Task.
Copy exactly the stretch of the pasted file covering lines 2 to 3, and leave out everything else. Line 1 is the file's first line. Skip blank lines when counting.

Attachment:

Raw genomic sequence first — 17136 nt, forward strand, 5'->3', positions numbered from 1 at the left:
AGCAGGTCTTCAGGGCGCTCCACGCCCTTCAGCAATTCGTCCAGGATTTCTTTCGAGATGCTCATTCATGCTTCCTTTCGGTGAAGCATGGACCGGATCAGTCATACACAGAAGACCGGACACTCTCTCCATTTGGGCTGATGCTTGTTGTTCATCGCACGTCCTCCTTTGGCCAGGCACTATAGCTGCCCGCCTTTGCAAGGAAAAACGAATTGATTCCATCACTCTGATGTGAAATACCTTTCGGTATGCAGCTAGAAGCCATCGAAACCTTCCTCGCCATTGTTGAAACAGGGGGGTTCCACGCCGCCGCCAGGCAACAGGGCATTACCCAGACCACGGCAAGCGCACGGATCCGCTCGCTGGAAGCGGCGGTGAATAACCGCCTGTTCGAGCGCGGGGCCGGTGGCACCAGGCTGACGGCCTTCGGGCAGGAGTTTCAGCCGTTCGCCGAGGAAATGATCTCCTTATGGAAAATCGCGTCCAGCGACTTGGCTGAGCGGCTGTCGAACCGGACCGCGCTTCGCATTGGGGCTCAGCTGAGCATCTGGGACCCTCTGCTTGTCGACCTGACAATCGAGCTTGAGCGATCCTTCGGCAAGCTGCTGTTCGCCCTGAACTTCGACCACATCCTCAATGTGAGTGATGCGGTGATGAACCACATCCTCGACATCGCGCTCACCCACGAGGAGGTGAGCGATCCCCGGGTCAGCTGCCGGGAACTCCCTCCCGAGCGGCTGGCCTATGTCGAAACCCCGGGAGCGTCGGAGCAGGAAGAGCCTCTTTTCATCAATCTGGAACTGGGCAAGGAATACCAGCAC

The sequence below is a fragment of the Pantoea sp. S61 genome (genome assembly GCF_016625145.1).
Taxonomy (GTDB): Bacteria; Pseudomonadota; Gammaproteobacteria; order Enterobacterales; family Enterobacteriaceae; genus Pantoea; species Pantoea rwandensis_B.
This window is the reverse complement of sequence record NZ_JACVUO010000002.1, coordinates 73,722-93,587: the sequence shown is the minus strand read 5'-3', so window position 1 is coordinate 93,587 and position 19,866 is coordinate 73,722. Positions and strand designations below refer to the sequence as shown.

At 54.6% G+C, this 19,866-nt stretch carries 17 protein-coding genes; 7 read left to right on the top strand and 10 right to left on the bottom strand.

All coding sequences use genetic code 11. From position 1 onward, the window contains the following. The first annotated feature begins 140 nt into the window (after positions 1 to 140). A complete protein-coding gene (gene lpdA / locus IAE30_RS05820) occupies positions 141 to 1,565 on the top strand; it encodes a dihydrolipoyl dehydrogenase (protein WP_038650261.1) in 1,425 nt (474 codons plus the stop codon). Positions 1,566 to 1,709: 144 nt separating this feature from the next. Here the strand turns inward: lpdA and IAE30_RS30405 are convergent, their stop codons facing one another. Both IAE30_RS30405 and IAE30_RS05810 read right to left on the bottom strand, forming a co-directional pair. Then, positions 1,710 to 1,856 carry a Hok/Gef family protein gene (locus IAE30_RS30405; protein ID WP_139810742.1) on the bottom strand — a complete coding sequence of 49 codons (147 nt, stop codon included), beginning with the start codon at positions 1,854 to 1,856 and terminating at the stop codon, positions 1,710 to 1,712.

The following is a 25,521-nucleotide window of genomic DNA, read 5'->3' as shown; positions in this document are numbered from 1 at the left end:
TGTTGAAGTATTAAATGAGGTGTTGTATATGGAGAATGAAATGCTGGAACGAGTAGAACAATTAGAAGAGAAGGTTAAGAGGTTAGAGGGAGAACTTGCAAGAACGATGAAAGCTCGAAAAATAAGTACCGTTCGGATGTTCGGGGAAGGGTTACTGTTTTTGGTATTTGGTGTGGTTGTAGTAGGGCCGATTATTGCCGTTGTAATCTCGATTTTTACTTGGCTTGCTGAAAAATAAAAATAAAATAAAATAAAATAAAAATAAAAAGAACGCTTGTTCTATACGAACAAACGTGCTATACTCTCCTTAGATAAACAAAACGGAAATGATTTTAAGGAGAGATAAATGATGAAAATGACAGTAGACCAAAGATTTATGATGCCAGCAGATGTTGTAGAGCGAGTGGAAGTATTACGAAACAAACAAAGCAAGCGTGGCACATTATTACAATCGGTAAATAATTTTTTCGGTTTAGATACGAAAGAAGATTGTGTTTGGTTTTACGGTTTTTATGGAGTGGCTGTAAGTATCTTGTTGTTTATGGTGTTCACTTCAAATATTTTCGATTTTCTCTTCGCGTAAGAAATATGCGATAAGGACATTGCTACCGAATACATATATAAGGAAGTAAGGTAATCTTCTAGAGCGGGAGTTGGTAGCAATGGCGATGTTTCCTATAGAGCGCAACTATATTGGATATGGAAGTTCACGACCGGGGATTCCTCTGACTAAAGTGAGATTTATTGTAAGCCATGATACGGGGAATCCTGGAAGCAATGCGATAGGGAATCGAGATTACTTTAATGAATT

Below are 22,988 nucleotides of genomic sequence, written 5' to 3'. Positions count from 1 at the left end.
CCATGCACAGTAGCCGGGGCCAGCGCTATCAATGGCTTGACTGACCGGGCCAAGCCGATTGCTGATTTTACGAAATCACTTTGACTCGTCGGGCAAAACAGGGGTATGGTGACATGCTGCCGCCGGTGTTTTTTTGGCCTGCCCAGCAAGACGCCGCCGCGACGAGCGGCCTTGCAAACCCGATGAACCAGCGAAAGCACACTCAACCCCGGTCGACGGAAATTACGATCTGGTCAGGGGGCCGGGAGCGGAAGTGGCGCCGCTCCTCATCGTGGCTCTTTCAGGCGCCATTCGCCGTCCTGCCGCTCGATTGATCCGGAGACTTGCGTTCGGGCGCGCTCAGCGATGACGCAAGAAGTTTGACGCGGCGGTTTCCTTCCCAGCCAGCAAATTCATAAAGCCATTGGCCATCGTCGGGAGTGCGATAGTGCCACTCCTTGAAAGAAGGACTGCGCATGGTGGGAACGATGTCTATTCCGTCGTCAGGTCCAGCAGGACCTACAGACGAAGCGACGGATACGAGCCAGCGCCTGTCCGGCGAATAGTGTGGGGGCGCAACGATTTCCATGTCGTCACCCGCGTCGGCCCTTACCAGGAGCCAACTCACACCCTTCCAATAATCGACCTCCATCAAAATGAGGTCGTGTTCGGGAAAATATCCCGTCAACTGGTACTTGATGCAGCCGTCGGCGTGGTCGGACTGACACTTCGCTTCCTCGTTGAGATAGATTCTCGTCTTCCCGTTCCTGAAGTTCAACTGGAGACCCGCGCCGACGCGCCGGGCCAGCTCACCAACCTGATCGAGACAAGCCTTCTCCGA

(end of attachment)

AGCAGGTCTTCAGGGCGCTCCACGCCCTTCAGCAATTCGTCCAGGATTTCTTTCGAGATGCTCATTCATGCTTCCTTTCGGTGAAGCATGGACCGGATCAGTCATACACAGAAGACCGGACACTCTCTCCATTTGGGCTGATGCTTGTTGTTCATCGCACGTCCTCCTTTGGCCAGGCACTATAGCTGCCCGCCTTTGCAAGGAAAAACGAATTGATTCCATCACTCTGATGTGAAATACCTTTCGGTATGCAGCTAGAAGCCATCGAAACCTTCCTCGCCATTGTTGAAACAGGGGGGTTCCACGCCGCCGCCAGGCAACAGGGCATTACCCAGACCACGGCAAGCGCACGGATCCGCTCGCTGGAAGCGGCGGTGAATAACCGCCTGTTCGAGCGCGGGGCCGGTGGCACCAGGCTGACGGCCTTCGGGCAGGAGTTTCAGCCGTTCGCCGAGGAAATGATCTCCTTATGGAAAATCGCGTCCAGCGACTTGGCTGAGCGGCTGTCGAACCGGACCGCGCTTCGCATTGGGGCTCAGCTGAGCATCTGGGACCCTCTGCTTGTCGACCTGACAATCGAGCTTGAGCGATCCTTCGGCAAGCTGCTGTTCGCCCTGAACTTCGACCACATCCTCAATGTGAGTGATGCGGTGATGAACCACATCCTCGACATCGCGCTCACCCACGAGGAGGTGAGCGATCCCCGGGTCAGCTGCCGGGAACTCCCTCCCGAGCGGCTGGCCTATGTCGAAACCCCGGGAGCGTCGGAGCAGGAAGAGCCTCTTTTCATCAATCTGGAACTGGGCAAGGAATACCAGCAC

The sequence below is a fragment of the Pantoea sp. S61 genome (genome assembly GCF_016625145.1).